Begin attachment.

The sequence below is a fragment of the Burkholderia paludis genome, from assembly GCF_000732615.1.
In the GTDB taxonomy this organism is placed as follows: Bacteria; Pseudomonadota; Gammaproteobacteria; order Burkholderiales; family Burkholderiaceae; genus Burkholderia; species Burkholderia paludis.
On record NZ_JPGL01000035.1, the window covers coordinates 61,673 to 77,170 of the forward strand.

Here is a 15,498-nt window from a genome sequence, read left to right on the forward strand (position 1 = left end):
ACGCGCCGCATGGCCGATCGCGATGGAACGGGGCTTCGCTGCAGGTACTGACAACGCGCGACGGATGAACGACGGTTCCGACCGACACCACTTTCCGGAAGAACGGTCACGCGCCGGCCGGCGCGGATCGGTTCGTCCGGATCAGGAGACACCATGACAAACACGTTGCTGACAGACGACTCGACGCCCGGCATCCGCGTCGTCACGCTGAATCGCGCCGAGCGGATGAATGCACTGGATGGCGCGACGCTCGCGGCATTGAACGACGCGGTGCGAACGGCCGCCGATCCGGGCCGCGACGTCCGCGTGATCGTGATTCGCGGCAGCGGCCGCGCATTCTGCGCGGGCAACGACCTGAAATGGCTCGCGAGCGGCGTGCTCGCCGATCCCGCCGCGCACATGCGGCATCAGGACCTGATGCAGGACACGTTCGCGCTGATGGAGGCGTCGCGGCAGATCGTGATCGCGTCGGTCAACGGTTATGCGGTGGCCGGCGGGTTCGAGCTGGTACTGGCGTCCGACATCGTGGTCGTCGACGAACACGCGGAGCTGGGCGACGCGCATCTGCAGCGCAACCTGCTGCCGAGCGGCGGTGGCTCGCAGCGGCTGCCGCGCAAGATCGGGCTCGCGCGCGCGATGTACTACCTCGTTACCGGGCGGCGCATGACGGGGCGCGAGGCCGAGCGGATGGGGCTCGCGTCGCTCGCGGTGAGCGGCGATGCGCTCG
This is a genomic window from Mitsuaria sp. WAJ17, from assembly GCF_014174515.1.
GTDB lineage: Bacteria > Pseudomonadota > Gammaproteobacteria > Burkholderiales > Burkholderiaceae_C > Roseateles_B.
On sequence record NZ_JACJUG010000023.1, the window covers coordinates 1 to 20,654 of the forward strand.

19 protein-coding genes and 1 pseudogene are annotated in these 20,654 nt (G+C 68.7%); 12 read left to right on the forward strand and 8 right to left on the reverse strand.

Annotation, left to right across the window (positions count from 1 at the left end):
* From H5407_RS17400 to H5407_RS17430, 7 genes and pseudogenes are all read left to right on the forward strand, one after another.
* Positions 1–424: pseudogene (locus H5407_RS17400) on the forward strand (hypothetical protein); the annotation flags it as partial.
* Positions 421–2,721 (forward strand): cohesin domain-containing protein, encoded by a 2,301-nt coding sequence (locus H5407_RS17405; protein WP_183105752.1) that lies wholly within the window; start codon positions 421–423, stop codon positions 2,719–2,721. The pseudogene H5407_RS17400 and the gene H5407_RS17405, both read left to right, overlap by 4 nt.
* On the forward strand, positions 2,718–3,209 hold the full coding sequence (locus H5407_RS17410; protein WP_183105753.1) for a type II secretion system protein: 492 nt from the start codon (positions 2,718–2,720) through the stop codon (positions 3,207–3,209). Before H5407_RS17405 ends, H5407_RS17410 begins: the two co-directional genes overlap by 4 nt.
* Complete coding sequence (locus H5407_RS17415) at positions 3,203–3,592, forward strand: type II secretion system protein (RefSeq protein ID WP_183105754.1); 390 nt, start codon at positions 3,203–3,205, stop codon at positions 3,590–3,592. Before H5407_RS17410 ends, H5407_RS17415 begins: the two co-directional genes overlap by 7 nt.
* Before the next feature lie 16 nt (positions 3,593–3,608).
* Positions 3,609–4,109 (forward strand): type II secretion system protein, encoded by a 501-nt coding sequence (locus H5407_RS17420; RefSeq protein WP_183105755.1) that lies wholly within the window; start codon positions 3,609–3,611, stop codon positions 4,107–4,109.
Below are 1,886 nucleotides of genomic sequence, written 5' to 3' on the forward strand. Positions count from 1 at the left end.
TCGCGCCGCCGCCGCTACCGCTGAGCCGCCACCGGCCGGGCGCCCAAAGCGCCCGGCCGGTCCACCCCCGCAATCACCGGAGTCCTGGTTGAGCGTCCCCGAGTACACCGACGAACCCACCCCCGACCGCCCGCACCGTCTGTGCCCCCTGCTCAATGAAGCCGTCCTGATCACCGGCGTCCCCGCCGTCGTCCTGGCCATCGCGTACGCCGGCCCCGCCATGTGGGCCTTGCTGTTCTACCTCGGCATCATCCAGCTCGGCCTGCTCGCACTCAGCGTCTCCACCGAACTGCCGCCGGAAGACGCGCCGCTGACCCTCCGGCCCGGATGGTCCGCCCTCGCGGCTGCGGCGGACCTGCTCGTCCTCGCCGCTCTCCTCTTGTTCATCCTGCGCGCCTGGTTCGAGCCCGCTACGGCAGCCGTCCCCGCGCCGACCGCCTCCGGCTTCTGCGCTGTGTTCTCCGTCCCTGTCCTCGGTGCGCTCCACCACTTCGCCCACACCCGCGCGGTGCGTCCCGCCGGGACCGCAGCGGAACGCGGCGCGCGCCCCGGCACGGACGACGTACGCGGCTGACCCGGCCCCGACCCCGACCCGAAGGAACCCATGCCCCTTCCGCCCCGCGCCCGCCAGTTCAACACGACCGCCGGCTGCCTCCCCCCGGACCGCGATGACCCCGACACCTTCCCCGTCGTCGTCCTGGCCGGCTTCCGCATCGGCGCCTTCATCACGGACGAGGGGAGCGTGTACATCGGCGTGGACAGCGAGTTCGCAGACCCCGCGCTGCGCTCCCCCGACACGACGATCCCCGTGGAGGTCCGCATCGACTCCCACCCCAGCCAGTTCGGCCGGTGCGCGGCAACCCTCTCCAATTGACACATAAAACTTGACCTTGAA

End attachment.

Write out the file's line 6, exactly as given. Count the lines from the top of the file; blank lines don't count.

This is a genomic window from Mitsuaria sp. WAJ17, from assembly GCF_014174515.1.